Pig City, MVRDV- each tower can feed 500,000 people
Carrot City is a fabulous display of the possibilities of urban agriculture, both vertical and horizontal, in an exhibition at Toronto's Design Exchange that shows "a mix of realized projects and speculative design proposals that illustrate the potential for future design that focuses on food issues." It was put together by Mark Gorgolewski and June Komisar of Ryerson University's Department of Architectural Science and Dr. Joe Nasr of the Centre for Food Security at Ryerson. They were kind enough to provide us with some selections and information from the show.
Ravine City by Chris Hardwicke of Sweeny Sterling Finlayson &Co; Architects
Proposals by Chris Hardwicke for Ravine City and Farm City integrate visionary ideas for an urban ecosystem of collective housing that restores and enhances the ravine system of Toronto with a new kind of architecture that would enable the city to feed itself. The Toronto Ravine System is the defining natural feature of the city housing diverse ecosystems and running like fingers through the city. Ravine City creates housing development that runs along the top edge of the existing Toronto ravines, creating artificial ravines by connecting the terraced roof levels of the housing to create a continuous connected ecosystem. The artificial ravines function much like the natural ravines - controlling water flow and regeneration as well as cleaning the air, creating habitat and biomass. This new topographic infrastructure is connected to the natural ravine system and provides public open space. Farm City extends this concept to create agricultural areas integrated into new housing towers. By putting housing and farms in the same building, Farm City creates symbiotic relationships between energy, water and waste. Heat generated from the greenhouses is used to heat the housing units. Biomass from the greenhouses is used for energy. Solar energy is generated from the large glazed surface. Grey-water and compost generated from the housing is used in the greenhouses.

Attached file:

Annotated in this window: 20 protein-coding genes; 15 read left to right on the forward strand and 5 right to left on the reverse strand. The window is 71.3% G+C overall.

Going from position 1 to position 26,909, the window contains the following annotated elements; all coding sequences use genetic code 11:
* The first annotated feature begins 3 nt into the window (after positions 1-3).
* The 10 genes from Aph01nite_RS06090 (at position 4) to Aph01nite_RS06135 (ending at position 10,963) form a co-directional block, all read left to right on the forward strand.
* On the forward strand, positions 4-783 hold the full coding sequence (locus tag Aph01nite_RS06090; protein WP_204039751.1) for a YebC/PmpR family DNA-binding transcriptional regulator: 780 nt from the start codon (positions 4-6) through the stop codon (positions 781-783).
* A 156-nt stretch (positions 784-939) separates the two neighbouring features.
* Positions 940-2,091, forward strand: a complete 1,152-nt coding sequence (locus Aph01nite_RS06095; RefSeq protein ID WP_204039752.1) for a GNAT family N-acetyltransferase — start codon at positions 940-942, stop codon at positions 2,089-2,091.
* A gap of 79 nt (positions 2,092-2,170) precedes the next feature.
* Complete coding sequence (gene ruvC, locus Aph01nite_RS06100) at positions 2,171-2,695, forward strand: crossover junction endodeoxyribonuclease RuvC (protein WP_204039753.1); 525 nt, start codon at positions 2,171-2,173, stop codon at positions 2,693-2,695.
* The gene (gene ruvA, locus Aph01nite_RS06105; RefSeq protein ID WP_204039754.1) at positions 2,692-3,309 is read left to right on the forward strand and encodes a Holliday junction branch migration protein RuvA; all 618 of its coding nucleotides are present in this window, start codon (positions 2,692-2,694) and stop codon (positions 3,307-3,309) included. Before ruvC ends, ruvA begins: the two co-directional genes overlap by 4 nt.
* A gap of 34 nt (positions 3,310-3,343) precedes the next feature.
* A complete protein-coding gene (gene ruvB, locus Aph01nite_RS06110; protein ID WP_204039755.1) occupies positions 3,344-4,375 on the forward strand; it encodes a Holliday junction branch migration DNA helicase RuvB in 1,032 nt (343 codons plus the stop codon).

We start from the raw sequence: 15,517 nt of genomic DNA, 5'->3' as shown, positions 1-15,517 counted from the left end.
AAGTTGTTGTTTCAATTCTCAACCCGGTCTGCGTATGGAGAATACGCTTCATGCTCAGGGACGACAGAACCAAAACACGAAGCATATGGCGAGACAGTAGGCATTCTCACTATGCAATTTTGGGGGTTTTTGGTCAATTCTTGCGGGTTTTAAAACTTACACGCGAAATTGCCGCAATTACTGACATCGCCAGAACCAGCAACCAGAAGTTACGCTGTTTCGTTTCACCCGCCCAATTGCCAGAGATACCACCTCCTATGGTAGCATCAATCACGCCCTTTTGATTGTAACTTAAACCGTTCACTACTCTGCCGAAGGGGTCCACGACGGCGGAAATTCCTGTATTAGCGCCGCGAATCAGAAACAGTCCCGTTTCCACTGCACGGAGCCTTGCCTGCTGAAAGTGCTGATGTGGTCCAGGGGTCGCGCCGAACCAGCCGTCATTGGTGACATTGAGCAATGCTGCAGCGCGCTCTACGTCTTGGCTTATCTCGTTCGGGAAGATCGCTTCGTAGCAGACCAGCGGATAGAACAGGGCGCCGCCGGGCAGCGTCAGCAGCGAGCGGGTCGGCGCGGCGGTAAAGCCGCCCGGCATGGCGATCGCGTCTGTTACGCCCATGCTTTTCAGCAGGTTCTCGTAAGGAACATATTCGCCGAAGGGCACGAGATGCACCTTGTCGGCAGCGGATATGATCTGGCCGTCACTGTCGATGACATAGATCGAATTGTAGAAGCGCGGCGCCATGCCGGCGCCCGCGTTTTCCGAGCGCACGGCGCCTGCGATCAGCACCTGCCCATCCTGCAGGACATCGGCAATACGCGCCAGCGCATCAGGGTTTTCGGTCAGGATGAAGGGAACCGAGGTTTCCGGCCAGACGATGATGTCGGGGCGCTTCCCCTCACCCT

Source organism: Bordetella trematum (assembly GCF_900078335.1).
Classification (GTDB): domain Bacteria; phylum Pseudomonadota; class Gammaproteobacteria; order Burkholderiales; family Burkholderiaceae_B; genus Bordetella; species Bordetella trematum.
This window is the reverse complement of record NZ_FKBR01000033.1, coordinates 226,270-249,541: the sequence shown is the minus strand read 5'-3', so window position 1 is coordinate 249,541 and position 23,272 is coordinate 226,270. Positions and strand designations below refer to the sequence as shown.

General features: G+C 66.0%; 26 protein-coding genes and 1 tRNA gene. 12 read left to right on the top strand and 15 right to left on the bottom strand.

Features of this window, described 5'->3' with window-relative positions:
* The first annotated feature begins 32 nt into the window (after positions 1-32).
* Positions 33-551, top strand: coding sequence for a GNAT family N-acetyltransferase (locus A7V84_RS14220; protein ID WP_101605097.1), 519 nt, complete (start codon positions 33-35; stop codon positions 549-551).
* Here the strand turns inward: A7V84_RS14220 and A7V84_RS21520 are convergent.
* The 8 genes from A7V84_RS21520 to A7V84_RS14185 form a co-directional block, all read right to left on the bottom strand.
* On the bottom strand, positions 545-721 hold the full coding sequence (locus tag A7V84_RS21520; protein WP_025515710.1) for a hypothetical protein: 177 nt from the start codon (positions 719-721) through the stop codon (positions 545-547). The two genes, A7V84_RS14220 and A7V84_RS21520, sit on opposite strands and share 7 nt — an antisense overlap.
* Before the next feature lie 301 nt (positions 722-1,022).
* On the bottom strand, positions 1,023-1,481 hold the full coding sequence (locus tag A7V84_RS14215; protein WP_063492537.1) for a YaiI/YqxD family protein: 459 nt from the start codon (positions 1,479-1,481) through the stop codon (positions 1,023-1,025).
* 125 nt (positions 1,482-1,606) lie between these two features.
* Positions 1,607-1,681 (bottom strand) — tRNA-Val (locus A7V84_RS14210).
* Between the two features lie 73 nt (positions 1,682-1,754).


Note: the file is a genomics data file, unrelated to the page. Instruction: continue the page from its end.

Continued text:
(Chris Hardwicke is known to TreeHugger readers for Velo-City: Cycle Tracks Will Abound in Utopia)
Niagara Neighbourhood Community Food Centre
Jordan Edmonds' project for the Niagara Neighbourhood Community Food Centre not only acts as a transitional bridge between housing and park space but also features reused existing structures and includes a farmers' market, community gathering spaces, bicycle paths, greenhouse structures for food production, and a community garden. His design is anchored in the history of the site, which was once a neighbourhood of icehouses and slaughterhouses and had a river running by (now buried). The project is a prototype for future urban landscapes that would be focused on creating a sense of community around the need for food production. It aims to enable the community through provision of growing spaces, both internal and external, preparation spaces, storage, sales space, all enabling the community to participate and be educated in the food supply process.
Urban Agriculture Hub: Designer - Andy Guiry
Raised highways are often condemned as urban blights that lead to localized social and economic poverty. This project supposes that this need not be the case, and that the highway can be seen as a community asset by generating functional and symbolic relationships between the highway and the surrounding landscapes. The aim of this project is to knit social, economic and ecological processes together with essential urban infrastructure to design new ways of generating potential for wasted urban space around the production of food.
The project features greenhouse spaces below the raised section of the highway, utilizing the side facing south to capture sunlight and the heavyweight structure of the highway for thermal mass to regulate temperature inside the building (Figure 1). Other features of the project include the remediation and reuse of wasteland adjacent to the highway for additional community based productive land, and the integration of educational facilities and a commercial space that sells garden supplies in addition to food and plants produced in the large greenhouse. Ecological processes such as the flooding of the Don River at the east of the site, and seasonal solar and temperature variations are incorporated into the functionality of the greenhouses, building, and productive landscape. Adding to the sustainable agenda for this project, mini turbines were conceived for the median strip along the highway to generate electrical energy for the building from the wind created by passing cars. The building was also conceived around reused components and recycled materials available from nearby wherever possible. Similar concepts have the potential to be implemented below many raised highway structures with unused, or underused land below.